No fear in Turkey among Ottoman slippers, mosques of Grand Bazaar
|Wide walkways in the Grand Bazaar had their origin in the 1400s, when it was built on the trade crossroads between Asia and Europe so camels could carry goods to merchants inside..|
Relatives asked if I was frightened or felt threatened during my visit to Istanbul, Turkey at the end of a Mediterranean cruise I took with my daughter in October.
The Thanksgiving Day question surprised me, since these are well-traveled, sophisticated people not given to the general fear expressed at the presence of Muslim people .
I felt neither frightened nor threatened during my short visit, I told them. In fact my daughter and I both experienced many sincere gestures of kindness and hospitality, to which I am ashamed to admit, we both at first responded with suspicion.
The largest city in Turkey has a population of 13.5 million, many of them Muslim, and straddles the Bosphoros, a busy waterway that marks the boundary between Europe and Asia. It’s in Northwest Turkey, not far from the border of Greece and Bulgaria, but a long way from either Syria or Iraq, to the country’s southeast. In fact, while we were aboard the Crystal Serenity peacefully sailing in the Adriatic and the Aegean seas, we’d both received urgent emails warning us that Syrians were crossing the border into Turkey to escape the turmoil in their own country and didn’t we really want to head home right away rather than lingering overnight in Istanbul??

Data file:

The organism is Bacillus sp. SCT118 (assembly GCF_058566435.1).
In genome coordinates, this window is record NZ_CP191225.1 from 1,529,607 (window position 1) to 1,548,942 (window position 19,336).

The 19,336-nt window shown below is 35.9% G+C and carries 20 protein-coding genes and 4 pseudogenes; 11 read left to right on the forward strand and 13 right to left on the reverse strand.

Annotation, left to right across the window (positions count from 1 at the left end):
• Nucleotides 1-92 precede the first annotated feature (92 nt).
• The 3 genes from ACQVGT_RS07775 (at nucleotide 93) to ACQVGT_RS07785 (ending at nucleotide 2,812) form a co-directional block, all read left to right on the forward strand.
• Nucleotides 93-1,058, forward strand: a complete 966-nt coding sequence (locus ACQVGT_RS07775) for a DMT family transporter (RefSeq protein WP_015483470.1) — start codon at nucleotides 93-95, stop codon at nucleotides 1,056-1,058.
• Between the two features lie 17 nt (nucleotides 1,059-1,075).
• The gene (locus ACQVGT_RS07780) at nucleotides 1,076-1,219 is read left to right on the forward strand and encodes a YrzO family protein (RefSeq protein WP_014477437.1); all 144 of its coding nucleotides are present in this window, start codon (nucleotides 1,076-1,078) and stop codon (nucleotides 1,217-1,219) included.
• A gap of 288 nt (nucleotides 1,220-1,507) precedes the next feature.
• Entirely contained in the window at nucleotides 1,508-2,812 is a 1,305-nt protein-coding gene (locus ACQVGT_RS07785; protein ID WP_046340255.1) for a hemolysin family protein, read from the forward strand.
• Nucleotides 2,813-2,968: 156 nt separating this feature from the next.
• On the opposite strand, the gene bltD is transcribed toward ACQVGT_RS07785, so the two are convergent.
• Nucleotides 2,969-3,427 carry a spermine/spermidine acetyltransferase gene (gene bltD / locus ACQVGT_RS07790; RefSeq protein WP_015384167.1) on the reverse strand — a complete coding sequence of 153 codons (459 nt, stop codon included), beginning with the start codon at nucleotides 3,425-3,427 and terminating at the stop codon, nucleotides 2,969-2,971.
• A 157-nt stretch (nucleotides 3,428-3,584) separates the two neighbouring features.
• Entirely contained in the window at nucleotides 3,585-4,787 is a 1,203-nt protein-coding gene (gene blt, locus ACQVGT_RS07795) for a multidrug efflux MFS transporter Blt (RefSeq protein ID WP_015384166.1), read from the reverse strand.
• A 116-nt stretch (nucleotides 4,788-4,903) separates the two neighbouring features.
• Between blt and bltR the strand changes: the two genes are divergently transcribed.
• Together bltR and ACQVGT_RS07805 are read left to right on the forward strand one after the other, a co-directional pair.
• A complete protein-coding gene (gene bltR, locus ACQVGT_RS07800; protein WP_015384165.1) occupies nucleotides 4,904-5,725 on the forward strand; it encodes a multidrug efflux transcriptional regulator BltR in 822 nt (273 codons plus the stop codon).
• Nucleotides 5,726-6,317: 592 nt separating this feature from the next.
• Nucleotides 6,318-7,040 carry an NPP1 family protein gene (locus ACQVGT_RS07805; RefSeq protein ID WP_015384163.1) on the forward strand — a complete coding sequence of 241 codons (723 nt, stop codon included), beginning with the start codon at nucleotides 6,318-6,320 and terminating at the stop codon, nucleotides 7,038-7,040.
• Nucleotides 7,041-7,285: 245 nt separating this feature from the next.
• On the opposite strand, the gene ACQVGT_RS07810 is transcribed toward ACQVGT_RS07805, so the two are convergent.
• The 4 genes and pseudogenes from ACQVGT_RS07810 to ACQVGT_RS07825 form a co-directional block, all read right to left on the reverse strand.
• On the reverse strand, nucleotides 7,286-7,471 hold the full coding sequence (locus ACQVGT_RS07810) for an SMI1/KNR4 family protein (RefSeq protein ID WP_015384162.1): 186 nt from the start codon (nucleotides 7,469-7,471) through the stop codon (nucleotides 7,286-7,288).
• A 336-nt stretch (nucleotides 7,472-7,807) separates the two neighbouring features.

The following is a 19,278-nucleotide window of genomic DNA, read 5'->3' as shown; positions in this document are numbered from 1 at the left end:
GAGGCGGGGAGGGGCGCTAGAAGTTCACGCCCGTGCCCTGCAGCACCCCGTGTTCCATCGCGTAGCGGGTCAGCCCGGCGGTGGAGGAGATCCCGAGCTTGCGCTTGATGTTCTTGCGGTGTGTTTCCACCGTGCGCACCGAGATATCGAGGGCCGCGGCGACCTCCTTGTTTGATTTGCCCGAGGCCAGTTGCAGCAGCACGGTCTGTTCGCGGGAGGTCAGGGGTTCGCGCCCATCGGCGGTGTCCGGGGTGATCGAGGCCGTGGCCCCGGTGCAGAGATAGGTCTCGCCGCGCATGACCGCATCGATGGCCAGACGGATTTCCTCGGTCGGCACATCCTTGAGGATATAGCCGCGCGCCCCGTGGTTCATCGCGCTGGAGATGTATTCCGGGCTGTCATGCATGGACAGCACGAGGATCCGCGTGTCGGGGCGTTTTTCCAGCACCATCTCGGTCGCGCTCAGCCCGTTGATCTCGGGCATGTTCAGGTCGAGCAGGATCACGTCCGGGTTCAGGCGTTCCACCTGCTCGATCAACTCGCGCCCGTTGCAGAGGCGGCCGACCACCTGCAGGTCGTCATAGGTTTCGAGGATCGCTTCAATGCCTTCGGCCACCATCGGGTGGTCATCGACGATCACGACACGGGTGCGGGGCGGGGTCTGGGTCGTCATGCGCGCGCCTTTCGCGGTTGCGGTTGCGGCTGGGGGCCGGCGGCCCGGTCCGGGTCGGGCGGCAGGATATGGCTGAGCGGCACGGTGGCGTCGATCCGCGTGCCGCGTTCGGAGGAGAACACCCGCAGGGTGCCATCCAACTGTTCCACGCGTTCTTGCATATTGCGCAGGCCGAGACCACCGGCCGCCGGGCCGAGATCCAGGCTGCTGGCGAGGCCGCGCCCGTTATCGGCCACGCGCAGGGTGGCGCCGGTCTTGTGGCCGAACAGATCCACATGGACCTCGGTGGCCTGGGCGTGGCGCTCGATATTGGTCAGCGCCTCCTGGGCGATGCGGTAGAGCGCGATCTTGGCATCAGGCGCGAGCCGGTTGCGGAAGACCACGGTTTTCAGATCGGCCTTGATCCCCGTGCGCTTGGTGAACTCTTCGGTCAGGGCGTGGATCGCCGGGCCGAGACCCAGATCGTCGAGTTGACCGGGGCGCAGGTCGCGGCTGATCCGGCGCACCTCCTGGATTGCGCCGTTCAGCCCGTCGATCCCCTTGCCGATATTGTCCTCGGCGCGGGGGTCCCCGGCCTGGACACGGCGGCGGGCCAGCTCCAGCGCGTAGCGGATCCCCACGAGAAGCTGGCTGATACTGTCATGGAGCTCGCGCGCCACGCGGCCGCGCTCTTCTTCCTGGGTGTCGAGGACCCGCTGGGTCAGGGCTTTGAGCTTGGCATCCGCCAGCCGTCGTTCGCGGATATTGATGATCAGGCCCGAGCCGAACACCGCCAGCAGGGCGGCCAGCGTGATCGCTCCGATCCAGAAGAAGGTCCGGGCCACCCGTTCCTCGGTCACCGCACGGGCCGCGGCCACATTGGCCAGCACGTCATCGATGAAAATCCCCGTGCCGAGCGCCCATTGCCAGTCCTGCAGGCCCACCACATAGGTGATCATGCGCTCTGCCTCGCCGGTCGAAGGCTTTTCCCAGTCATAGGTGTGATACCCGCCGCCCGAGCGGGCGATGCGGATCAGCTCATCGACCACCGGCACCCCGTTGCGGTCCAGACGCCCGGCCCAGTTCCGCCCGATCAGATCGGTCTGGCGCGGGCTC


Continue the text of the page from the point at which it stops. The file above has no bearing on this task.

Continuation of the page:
|Dazzling lamps were among the purchases we wanted to make but didn’t.|
It’s sweet to know your friends are worried but we were both well-informed about what was happening in the world and unconcerned that it would affect us in Istanbul.
We had just 15 hours to spend in this great world city and were planning to shop the Grand Bazaar.
Part of that 15 hours had to be sleep time, since we arrived around noon and would depart our hotel at the godawful hour of 3 a.m. to catch an early morning flight to Paris. We knew that we’d have to save a visit to the Blue Mosque, the Haghia Sofia and other historic wonders of Istanbul for another time. My daughter booked us an hotel in the heart of the old city, where Byzantium rose 2,000 years ago, preceding Constantinople which itself preceded Istanbul.
Our magic carpet ride began once we left our bags in the hotel which turned out to be comfortable and just about perfect – and a set out on foot to reach the Grand Bazaar, a dozen blocks away.
We passed street vendors slicing lamb for shish kabob from a slowly rotating cylinder of meat and others squeezing whole pomegranates into juice for waiting matrons. We stood in awe outside the many minarets around the Haghia Sofia when the call to prayer rang out from the towers. We ogled store windows and rug merchants, put our noses to one window with all kinds of lokum, also known as Turkish Delight, and stopped to photograph the entry to a Turkish bath. Soon, by some instinct found only among avid shoppers, we had negotiated the labyrinth streets and were at one of the four main gates to the Grand Bazaar.
Our greatest adventure was about to begin.
|Ottoman slippers with curled up toes, lush purple leather boots and a handcrafted turquoise fabric that has since become a bedspread were among the purchases my daughter made ion the Grand Bazaar. She bought the bag to carry them home.|
I’m now preparing the Dec. 9 travel section, which will largely be devoted to shopping at the Grand Bazaar, and I’ll update you now and then here.